Sometimes a musician gives it their all, and just doesn't make a good record. But other times, they have a terrible idea that nobody can talk them out of, push it as far as they can, and don't make a good record. Many of the best musicians of all time have faltered here and there, releasing their worst album, or a record that is just plain weird, and doesn't impress fans... or the critics. What are the worst albums made by great musicians and bands?
Nobody remembers the mediocre records, but everyone knows the terrible, career-killing ones. These are the worst of the worst, awkward veers into genres outside of their strengths, insane concept albums that nobody in the band understands, contractual-obligation filler, arrogant stabs at replacing a lead singer, or just flights of fancy fueled by cocaine and ego. And they're all by musicians that have done great, timeless, platinum-selling work.
Sure, some of these albums even went platinum. But that doesn't mean they were good. In fact, they were all odd forays into musical worlds unknown, that would probably have been better left unexplored. From Paul Simon's Broadway musical, Elvis's spoken word album, an Garth Brooks's alt-rock record released under an alter ego with a soul patch, these are the truly worst records by good musicians that would have been better left unrecorded.Upvote the most ill-advised and terrible records by great bands and singers in rock, R&B, and pop below... and listen at your own risk.
Lulu - 2011
Cantankerous rocker Lou Reed and speed metal mavens Metallica went together about as well as oil and vodka. Their joint album, 2011’s Lulu, was derided by critics as a shambling wreck, with Reed’s off-key sing speaking smushed together with some generic bar band thrash. The lyrics, based on German expressionist plays from the late 1800s, were all but incomprehensible, and nobody in Metallica sounded like they were playing the same song, much less working on the same album.The 90 minute mess was harshly reviewed and soon vanished. Sadly, it was the last album Reed put out before he died two years later.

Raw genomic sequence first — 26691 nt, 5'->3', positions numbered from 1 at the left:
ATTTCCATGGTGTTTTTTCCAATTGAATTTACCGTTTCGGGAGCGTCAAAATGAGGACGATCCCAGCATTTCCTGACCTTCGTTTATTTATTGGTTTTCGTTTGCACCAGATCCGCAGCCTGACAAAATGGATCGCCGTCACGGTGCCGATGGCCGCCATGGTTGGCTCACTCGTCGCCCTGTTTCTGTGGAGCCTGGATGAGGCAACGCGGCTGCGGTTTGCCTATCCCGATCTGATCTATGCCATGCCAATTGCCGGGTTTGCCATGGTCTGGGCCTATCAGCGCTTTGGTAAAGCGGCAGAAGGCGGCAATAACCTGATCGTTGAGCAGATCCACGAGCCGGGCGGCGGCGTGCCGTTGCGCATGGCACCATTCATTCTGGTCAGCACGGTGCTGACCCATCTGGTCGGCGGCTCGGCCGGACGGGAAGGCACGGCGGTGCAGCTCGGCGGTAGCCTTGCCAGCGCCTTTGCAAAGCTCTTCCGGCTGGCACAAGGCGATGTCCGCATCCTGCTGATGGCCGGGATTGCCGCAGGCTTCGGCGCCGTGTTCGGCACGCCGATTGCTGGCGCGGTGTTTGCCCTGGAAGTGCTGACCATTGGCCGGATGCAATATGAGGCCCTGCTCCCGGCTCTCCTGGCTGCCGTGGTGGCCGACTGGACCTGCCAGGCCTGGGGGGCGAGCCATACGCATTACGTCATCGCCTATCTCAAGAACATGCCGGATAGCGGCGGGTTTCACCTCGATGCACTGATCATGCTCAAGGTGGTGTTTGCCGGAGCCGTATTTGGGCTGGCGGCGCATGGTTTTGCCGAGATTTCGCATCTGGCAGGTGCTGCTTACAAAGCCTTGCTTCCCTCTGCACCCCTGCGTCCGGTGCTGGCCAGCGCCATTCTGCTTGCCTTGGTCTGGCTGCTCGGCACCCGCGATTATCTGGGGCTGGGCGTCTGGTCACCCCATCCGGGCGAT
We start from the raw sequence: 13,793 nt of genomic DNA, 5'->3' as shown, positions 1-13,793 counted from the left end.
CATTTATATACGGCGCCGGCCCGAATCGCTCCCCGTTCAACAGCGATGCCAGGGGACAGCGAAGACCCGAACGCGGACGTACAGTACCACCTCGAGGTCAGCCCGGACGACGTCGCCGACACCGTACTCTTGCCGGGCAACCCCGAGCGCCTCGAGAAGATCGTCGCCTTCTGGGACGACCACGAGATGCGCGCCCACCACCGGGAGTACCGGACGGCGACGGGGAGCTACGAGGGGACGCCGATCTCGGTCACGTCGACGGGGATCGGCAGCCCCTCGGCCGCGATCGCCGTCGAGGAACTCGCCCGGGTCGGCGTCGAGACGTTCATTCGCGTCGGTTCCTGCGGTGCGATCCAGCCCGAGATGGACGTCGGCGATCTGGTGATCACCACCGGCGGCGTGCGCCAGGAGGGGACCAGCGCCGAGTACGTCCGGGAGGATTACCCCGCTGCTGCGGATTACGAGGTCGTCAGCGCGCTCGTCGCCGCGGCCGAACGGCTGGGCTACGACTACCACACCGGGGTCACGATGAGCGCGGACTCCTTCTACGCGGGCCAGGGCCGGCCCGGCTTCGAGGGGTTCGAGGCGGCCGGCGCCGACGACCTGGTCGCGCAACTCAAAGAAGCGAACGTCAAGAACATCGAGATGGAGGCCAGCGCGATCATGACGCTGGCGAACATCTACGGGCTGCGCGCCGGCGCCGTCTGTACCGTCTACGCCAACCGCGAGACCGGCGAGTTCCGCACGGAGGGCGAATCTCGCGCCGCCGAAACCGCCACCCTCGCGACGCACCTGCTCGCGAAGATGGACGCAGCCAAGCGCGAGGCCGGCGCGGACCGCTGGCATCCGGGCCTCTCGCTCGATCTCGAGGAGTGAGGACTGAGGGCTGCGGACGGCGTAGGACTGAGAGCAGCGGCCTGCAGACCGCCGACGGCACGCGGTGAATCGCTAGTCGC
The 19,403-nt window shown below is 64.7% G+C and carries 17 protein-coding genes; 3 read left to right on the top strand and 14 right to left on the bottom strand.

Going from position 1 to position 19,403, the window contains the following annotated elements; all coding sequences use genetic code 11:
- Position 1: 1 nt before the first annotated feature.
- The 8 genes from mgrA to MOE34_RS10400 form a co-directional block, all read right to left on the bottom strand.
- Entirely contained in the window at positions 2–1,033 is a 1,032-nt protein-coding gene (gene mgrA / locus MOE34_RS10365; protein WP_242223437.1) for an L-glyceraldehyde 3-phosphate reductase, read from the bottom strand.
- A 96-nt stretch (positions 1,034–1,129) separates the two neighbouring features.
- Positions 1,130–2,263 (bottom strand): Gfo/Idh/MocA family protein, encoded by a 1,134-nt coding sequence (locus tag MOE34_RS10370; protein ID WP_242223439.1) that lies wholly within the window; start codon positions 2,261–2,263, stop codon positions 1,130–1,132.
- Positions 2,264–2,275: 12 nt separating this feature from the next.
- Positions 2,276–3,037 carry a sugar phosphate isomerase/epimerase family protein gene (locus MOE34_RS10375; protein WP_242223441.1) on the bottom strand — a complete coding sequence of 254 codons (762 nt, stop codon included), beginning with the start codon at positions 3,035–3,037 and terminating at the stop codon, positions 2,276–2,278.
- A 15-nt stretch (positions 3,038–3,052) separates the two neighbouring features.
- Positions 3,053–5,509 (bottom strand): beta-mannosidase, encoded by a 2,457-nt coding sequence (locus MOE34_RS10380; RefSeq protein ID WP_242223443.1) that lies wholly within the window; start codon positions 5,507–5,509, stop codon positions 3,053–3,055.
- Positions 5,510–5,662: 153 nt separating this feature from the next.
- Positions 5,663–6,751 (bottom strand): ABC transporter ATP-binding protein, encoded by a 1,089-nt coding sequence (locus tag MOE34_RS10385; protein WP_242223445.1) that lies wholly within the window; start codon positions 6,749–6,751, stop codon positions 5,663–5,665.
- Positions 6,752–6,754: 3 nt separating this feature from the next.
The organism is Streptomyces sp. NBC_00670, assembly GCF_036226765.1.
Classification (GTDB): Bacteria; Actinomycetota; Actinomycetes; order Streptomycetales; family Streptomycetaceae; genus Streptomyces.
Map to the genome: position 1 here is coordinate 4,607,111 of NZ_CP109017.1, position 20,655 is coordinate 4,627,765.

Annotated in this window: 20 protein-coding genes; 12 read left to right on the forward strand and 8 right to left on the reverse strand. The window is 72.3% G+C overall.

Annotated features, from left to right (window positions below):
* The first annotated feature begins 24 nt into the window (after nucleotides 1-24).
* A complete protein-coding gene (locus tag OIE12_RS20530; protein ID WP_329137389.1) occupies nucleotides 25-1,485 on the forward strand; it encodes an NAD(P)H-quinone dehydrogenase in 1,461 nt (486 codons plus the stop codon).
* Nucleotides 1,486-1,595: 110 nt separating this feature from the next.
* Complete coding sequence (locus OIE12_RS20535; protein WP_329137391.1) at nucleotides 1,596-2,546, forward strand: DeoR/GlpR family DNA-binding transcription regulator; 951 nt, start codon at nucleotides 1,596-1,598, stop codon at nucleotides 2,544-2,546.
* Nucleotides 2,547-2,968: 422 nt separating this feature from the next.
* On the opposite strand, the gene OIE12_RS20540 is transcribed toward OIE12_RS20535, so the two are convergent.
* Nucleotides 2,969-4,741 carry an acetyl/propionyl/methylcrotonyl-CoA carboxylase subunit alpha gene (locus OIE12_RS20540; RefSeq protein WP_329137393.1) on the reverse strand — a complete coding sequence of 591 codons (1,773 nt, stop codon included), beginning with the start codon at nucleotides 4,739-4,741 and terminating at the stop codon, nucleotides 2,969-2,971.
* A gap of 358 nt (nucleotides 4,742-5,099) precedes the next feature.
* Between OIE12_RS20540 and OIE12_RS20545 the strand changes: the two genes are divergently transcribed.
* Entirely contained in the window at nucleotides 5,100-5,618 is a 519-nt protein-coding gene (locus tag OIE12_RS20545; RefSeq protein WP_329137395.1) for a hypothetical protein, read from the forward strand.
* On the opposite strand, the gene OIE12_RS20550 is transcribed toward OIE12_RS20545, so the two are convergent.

In the Life of Chris Gaines - 1999
Bored with writing massively popular country hits, Garth Brooks grew a soul patch and rebranded himself as Australian alternative rocker Chris Gaines. The resultant album, 1999’s In the Life of Chris Gaines (also confusingly called Chris Gaines Greatest Hits), was intended to be the soundtrack to a film that was never made. While the album was a moderate hit, going double platinum, neither fans nor critics understood what Brooks was trying to do – and Brooks didn’t seem to, either.He quickly abandoned the whole persona, releasing a Christmas album just a few months later.
Van Halen Hit Rock Bottom
Van Halen III - 1998
In between an endless carousel of firing and rehiring lead singers David Lee Roth and Sammy Hagar, Van Halen hooked up with former Extreme lead singer Gary Cherone to cut Van Halen III. The result was mostly an Eddie Van Halen solo record with some other guy on lead vocals and unsurprisingly, both fans and critics thought it was a terrible idea.Cherone was fired and the band wouldn’t record another album for 15 years.
St. Anger - 2003
Almost everything about Metallica’s 2003 bomb St. Anger was ill-advised, from James Hetfield’s sophomore poetry seminar lyrics to the complete cutting of guitar solos to the massively compressed sound that makes the record physically taxing to listen to.But maybe the worst decision was Lars Ulrich turning off the snares on his snare drums, giving the backbeat a distracting metallic pinging sound. Ulrich claimed he did it because it sounded “heavy metal” but fans and critics thought it sounded more like a toddler banging on a cookie sheet. One track of this experimental sound might have been a welcome change – but 70 minutes worth was exhausting.